Senault, John Francis

, an eloquent French divine, was born in 1601, at Paris, and was the son of Peter Senault, secretary to the council of the League. He entered young into the congregation of the oratory, then newly established by cardinal de Berulle, and was one of the most celebrated preachers and best directors of his time. He preached with uncommon reputation during forty years, at Paris, and in the principal cities of France, and wrote | several books on pious and moral subjects, which were much esteemed by pious catholics. He appears to have been a disinterested man, for he refused some considerable pensions, and two bishoprics, but was elected general of the oratory in 1662. He died August 3, 1672, at Paris, aged seventy-one. His principal works are, “A Paraphrase on the Book oflob,” 8vo; “L' Usage des Passions,” 12mo; “L’Homme Chretien,” 4to; “L’Homme criminel,” 4to “Le Monarque, on les Devoirs du Souverain,” 12mo; “Panegyrics on the Saints,” 3 vols. 8vo; and the Lives of several persons illustrious for their piety, &c. It was this father, says L’Avocat, who banished from the pulpit that empty parade of profane learning, and that false taste, by which it was degraded, and who introduced a strong, sublime, and majestic eloquence, suited to the solemnity of our mysteries, and to the truths of our holy religion. 1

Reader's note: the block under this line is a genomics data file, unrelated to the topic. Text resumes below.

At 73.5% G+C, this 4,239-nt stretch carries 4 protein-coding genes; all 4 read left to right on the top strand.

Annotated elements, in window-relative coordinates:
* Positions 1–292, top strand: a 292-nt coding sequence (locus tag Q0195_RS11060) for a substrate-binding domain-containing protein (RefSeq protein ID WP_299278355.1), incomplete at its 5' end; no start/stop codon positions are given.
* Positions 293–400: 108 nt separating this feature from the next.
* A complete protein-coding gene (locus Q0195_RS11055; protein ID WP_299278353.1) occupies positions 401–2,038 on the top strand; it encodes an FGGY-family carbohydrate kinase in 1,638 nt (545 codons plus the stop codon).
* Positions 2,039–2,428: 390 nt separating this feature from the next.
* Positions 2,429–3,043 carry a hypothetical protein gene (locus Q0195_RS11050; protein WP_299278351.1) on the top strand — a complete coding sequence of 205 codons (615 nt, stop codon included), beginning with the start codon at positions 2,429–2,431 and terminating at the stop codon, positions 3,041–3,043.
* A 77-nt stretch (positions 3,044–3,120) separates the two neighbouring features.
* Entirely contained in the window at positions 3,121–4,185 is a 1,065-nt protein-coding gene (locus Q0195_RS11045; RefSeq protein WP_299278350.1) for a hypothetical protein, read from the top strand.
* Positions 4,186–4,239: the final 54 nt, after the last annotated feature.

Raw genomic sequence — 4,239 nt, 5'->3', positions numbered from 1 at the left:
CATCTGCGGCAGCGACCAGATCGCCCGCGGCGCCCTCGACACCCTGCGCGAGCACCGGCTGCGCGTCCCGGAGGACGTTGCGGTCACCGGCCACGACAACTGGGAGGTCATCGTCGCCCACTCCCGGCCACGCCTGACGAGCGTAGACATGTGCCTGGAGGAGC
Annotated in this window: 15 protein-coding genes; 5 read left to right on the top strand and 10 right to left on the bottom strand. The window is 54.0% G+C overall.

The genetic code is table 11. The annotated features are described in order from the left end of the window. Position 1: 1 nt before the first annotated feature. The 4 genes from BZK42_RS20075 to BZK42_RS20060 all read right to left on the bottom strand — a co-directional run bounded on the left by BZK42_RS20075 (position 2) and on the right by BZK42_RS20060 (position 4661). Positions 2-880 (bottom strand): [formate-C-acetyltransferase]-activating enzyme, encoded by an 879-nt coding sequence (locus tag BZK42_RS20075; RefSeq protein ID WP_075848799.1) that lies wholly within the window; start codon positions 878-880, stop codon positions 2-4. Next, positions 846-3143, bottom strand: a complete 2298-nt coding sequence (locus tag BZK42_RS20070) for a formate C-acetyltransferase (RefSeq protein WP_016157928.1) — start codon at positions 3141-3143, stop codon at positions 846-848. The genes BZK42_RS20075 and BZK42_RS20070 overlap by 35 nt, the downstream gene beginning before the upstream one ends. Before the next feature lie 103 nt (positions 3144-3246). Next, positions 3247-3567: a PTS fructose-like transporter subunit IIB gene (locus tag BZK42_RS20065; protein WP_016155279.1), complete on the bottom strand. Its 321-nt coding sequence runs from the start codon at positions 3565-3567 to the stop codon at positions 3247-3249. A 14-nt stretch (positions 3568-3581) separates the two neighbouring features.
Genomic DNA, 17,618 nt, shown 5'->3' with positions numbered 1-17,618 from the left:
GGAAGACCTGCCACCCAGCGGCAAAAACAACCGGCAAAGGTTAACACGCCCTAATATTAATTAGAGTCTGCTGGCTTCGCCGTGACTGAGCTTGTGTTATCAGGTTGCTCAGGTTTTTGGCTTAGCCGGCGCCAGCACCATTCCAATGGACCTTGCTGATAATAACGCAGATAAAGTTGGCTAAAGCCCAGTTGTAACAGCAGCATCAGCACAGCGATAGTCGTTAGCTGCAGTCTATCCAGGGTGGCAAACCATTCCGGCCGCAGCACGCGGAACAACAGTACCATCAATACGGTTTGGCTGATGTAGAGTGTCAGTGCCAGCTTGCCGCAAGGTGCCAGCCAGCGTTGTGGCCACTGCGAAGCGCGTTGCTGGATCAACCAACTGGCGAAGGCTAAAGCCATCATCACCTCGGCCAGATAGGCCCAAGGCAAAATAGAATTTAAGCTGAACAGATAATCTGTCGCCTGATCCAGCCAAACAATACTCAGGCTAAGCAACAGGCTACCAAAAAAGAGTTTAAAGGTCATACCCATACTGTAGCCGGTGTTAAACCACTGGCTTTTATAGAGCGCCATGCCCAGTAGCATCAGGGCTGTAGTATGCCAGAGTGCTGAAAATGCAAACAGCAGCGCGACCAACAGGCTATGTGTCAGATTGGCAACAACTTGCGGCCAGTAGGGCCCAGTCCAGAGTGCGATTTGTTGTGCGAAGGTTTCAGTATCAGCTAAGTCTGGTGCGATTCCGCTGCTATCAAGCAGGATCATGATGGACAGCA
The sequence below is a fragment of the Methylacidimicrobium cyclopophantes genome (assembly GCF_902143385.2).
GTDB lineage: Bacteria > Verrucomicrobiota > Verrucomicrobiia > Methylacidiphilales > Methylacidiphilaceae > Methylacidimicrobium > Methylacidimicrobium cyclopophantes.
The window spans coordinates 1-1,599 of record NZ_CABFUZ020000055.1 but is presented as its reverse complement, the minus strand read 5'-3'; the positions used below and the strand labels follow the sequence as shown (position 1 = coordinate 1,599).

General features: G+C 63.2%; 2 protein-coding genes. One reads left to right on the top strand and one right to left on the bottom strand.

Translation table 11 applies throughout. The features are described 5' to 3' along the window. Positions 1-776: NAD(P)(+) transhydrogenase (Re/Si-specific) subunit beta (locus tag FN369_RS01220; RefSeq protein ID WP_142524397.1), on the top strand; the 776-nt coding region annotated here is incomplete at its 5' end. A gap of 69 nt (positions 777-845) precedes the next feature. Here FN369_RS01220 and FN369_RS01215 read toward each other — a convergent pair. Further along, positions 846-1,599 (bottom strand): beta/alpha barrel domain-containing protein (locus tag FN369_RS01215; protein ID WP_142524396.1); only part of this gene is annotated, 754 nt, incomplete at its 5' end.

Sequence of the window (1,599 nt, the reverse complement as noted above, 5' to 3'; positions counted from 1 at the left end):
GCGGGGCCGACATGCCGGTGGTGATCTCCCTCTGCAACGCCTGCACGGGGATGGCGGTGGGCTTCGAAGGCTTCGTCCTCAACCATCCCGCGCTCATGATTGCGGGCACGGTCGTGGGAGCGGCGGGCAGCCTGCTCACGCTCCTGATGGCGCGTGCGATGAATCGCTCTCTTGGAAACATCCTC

Dict. Hut. de L’Arocat.